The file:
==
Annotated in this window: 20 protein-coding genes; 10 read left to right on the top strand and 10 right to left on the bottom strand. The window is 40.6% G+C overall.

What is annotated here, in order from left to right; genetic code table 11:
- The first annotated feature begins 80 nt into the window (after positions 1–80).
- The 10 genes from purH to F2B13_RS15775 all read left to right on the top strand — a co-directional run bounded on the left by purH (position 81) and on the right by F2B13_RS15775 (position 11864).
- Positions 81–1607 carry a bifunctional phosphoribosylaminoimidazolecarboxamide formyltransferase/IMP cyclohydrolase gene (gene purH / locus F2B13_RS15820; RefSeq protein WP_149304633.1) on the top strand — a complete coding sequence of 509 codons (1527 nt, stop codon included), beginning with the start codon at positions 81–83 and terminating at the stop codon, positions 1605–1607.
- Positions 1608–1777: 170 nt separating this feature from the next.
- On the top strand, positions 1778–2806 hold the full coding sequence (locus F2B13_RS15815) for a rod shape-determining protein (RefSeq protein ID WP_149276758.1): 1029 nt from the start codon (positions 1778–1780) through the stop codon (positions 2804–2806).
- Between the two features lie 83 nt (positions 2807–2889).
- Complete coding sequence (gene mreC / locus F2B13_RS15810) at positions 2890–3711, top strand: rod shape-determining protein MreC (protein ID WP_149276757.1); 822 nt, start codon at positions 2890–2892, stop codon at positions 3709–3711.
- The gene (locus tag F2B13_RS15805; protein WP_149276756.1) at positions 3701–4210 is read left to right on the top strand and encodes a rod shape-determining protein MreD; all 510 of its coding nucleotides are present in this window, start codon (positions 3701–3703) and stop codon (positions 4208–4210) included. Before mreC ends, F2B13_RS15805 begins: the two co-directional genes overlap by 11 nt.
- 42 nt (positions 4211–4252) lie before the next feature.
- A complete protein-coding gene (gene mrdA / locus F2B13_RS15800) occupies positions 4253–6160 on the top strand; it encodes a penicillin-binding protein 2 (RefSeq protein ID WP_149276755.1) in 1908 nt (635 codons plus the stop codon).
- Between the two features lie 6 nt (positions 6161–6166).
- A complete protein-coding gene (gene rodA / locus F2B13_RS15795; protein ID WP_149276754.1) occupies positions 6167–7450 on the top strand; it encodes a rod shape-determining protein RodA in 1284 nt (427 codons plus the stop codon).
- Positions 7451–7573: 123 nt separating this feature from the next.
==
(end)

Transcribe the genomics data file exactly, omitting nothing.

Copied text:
Annotated in this window: 20 protein-coding genes; 10 read left to right on the top strand and 10 right to left on the bottom strand. The window is 40.6% G+C overall.

What is annotated here, in order from left to right; genetic code table 11:
- The first annotated feature begins 80 nt into the window (after positions 1–80).
- The 10 genes from purH to F2B13_RS15775 all read left to right on the top strand — a co-directional run bounded on the left by purH (position 81) and on the right by F2B13_RS15775 (position 11864).
- Positions 81–1607 carry a bifunctional phosphoribosylaminoimidazolecarboxamide formyltransferase/IMP cyclohydrolase gene (gene purH / locus F2B13_RS15820; RefSeq protein WP_149304633.1) on the top strand — a complete coding sequence of 509 codons (1527 nt, stop codon included), beginning with the start codon at positions 81–83 and terminating at the stop codon, positions 1605–1607.
- Positions 1608–1777: 170 nt separating this feature from the next.
- On the top strand, positions 1778–2806 hold the full coding sequence (locus F2B13_RS15815) for a rod shape-determining protein (RefSeq protein ID WP_149276758.1): 1029 nt from the start codon (positions 1778–1780) through the stop codon (positions 2804–2806).
- Between the two features lie 83 nt (positions 2807–2889).
- Complete coding sequence (gene mreC / locus F2B13_RS15810) at positions 2890–3711, top strand: rod shape-determining protein MreC (protein ID WP_149276757.1); 822 nt, start codon at positions 2890–2892, stop codon at positions 3709–3711.
- The gene (locus tag F2B13_RS15805; protein WP_149276756.1) at positions 3701–4210 is read left to right on the top strand and encodes a rod shape-determining protein MreD; all 510 of its coding nucleotides are present in this window, start codon (positions 3701–3703) and stop codon (positions 4208–4210) included. Before mreC ends, F2B13_RS15805 begins: the two co-directional genes overlap by 11 nt.
- 42 nt (positions 4211–4252) lie before the next feature.
- A complete protein-coding gene (gene mrdA / locus F2B13_RS15800) occupies positions 4253–6160 on the top strand; it encodes a penicillin-binding protein 2 (RefSeq protein ID WP_149276755.1) in 1908 nt (635 codons plus the stop codon).
- Between the two features lie 6 nt (positions 6161–6166).
- A complete protein-coding gene (gene rodA / locus F2B13_RS15795; protein ID WP_149276754.1) occupies positions 6167–7450 on the top strand; it encodes a rod shape-determining protein RodA in 1284 nt (427 codons plus the stop codon).
- Positions 7451–7573: 123 nt separating this feature from the next.